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And all RCS chats are now end-to-end encrypted

Google has been pushing RCS, the new texting standard meant to replace SMS and MMS, since around the same time it acquired Jibe Mobile back in 2015. Getting key players to adopt the standard has been the biggest hurdle, with Apple famously holding out despite pressure from Google. That hasn’t stopped the company from implementing new RCS features in its Messages app for Android, and today, Google has announced a major development with its messaging standard.

A Google Community Manager took to the Messages help forums to announce that RCS is now enabled by default for all new and existing users, unless they previously disabled RCS (via 9to5Google). This is a major departure from the old RCS enrollment process that prompted users to enable the feature and sometimes required registering a phone number manually. Now, enrollment will happen automatically and silently in the background.

Despite this change, it’s still possible to disable RCS functionality if you’d rather not use the features it adds to Google Messages. Tap your profile picture or initial in the top-right corner of the app, then head to Messages settings → RCS chats (or Chat features) to disable the toggle next to RCS Chats.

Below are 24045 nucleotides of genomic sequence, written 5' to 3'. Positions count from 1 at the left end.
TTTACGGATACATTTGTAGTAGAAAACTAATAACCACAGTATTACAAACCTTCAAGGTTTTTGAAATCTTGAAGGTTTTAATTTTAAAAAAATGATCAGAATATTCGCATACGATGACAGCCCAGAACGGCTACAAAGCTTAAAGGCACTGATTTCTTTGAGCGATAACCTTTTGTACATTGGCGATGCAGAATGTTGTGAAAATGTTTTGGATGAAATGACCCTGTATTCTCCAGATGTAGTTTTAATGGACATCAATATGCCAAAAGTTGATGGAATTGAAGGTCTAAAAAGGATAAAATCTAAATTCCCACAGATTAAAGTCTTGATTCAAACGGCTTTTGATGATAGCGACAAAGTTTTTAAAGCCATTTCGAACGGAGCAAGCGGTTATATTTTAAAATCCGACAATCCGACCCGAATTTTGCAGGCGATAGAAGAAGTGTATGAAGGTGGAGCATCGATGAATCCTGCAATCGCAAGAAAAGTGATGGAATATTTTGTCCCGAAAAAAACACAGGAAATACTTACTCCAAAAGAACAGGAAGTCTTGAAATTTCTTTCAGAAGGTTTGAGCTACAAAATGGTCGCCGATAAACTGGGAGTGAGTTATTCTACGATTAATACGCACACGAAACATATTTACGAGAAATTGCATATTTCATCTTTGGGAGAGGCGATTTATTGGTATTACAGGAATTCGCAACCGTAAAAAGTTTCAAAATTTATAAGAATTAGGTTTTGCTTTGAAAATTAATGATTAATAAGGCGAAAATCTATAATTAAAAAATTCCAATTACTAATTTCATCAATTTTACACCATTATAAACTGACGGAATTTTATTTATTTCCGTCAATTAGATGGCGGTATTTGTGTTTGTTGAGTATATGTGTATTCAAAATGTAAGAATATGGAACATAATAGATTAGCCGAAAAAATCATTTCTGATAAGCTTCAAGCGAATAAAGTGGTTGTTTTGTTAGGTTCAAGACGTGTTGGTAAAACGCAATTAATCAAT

Google also announced that it has finished its rollout of end-to-end encryption for group chats in Messages. We had previously spotted this feature in development back in December 2022, then we noticed Google enabling E2EE on group chats in the stable channel in April. Now, the company says E2EE for group chats is fully rolled out after individual chats got the same feature back in 2021. This means that all messages sent over RCS are only viewable by the sender and recipient — never by Google, your carrier, or any other parties.

This news comes on the heels of several recent changes to Google’s Messages app. New badges were spotted in testing about a month ago to indicate when a contact has RCS enabled, and Magic Compose AI-generated responses were added as a beta feature not long before that. It may not have the user base of a service like WhatsApp, but Google Messages is finally looking like the true iMessage competitor we’ve been asking for on Android.

Thanks: Nick



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